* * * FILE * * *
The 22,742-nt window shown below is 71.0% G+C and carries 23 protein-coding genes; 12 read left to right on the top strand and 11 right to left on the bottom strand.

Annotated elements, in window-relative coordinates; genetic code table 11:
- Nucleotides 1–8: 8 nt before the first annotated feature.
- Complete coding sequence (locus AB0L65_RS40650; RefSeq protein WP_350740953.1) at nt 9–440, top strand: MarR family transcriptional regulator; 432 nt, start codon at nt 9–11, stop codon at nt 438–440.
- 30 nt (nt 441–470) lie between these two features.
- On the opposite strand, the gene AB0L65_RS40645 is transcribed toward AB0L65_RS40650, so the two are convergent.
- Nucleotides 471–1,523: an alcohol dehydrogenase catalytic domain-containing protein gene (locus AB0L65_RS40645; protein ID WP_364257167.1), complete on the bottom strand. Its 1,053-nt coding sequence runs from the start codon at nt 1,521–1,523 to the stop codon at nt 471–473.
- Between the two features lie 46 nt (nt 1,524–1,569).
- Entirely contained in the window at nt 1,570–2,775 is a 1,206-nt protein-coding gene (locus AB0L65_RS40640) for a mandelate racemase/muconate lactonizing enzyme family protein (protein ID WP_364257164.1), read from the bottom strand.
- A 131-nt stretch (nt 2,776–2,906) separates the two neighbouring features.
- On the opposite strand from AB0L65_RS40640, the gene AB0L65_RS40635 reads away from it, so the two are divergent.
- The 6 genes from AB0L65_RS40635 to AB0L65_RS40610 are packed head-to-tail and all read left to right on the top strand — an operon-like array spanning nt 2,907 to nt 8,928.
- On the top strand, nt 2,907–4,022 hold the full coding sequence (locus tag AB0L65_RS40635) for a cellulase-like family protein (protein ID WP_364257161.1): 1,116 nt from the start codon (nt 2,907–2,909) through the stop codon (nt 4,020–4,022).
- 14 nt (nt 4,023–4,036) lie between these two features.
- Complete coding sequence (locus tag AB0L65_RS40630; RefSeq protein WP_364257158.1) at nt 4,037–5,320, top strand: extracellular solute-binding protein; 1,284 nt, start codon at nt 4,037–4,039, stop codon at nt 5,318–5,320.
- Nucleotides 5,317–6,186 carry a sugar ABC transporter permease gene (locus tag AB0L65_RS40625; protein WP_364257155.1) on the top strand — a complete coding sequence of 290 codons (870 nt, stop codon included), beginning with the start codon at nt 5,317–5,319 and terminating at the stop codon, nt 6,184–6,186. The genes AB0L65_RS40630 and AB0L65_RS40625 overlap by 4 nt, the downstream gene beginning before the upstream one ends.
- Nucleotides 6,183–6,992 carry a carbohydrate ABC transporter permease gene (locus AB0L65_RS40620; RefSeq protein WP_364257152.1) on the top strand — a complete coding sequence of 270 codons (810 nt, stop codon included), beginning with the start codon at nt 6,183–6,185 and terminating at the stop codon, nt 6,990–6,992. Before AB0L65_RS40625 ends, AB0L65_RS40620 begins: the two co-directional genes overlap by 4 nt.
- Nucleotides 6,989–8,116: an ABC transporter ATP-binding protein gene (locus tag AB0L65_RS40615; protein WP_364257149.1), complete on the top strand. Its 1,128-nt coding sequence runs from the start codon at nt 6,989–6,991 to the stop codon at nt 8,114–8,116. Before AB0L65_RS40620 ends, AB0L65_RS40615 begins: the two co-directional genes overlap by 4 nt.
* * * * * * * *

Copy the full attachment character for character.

The 22,742-nt window shown below is 71.0% G+C and carries 23 protein-coding genes; 12 read left to right on the top strand and 11 right to left on the bottom strand.

Annotated elements, in window-relative coordinates; genetic code table 11:
- Nucleotides 1–8: 8 nt before the first annotated feature.
- Complete coding sequence (locus AB0L65_RS40650; RefSeq protein WP_350740953.1) at nt 9–440, top strand: MarR family transcriptional regulator; 432 nt, start codon at nt 9–11, stop codon at nt 438–440.
- 30 nt (nt 441–470) lie between these two features.
- On the opposite strand, the gene AB0L65_RS40645 is transcribed toward AB0L65_RS40650, so the two are convergent.
- Nucleotides 471–1,523: an alcohol dehydrogenase catalytic domain-containing protein gene (locus AB0L65_RS40645; protein ID WP_364257167.1), complete on the bottom strand. Its 1,053-nt coding sequence runs from the start codon at nt 1,521–1,523 to the stop codon at nt 471–473.
- Between the two features lie 46 nt (nt 1,524–1,569).
- Entirely contained in the window at nt 1,570–2,775 is a 1,206-nt protein-coding gene (locus AB0L65_RS40640) for a mandelate racemase/muconate lactonizing enzyme family protein (protein ID WP_364257164.1), read from the bottom strand.
- A 131-nt stretch (nt 2,776–2,906) separates the two neighbouring features.
- On the opposite strand from AB0L65_RS40640, the gene AB0L65_RS40635 reads away from it, so the two are divergent.
- The 6 genes from AB0L65_RS40635 to AB0L65_RS40610 are packed head-to-tail and all read left to right on the top strand — an operon-like array spanning nt 2,907 to nt 8,928.
- On the top strand, nt 2,907–4,022 hold the full coding sequence (locus tag AB0L65_RS40635) for a cellulase-like family protein (protein ID WP_364257161.1): 1,116 nt from the start codon (nt 2,907–2,909) through the stop codon (nt 4,020–4,022).
- 14 nt (nt 4,023–4,036) lie between these two features.
- Complete coding sequence (locus tag AB0L65_RS40630; RefSeq protein WP_364257158.1) at nt 4,037–5,320, top strand: extracellular solute-binding protein; 1,284 nt, start codon at nt 4,037–4,039, stop codon at nt 5,318–5,320.
- Nucleotides 5,317–6,186 carry a sugar ABC transporter permease gene (locus tag AB0L65_RS40625; protein WP_364257155.1) on the top strand — a complete coding sequence of 290 codons (870 nt, stop codon included), beginning with the start codon at nt 5,317–5,319 and terminating at the stop codon, nt 6,184–6,186. The genes AB0L65_RS40630 and AB0L65_RS40625 overlap by 4 nt, the downstream gene beginning before the upstream one ends.
- Nucleotides 6,183–6,992 carry a carbohydrate ABC transporter permease gene (locus AB0L65_RS40620; RefSeq protein WP_364257152.1) on the top strand — a complete coding sequence of 270 codons (810 nt, stop codon included), beginning with the start codon at nt 6,183–6,185 and terminating at the stop codon, nt 6,990–6,992. Before AB0L65_RS40625 ends, AB0L65_RS40620 begins: the two co-directional genes overlap by 4 nt.
- Nucleotides 6,989–8,116: an ABC transporter ATP-binding protein gene (locus tag AB0L65_RS40615; protein WP_364257149.1), complete on the top strand. Its 1,128-nt coding sequence runs from the start codon at nt 6,989–6,991 to the stop codon at nt 8,114–8,116. Before AB0L65_RS40620 ends, AB0L65_RS40615 begins: the two co-directional genes overlap by 4 nt.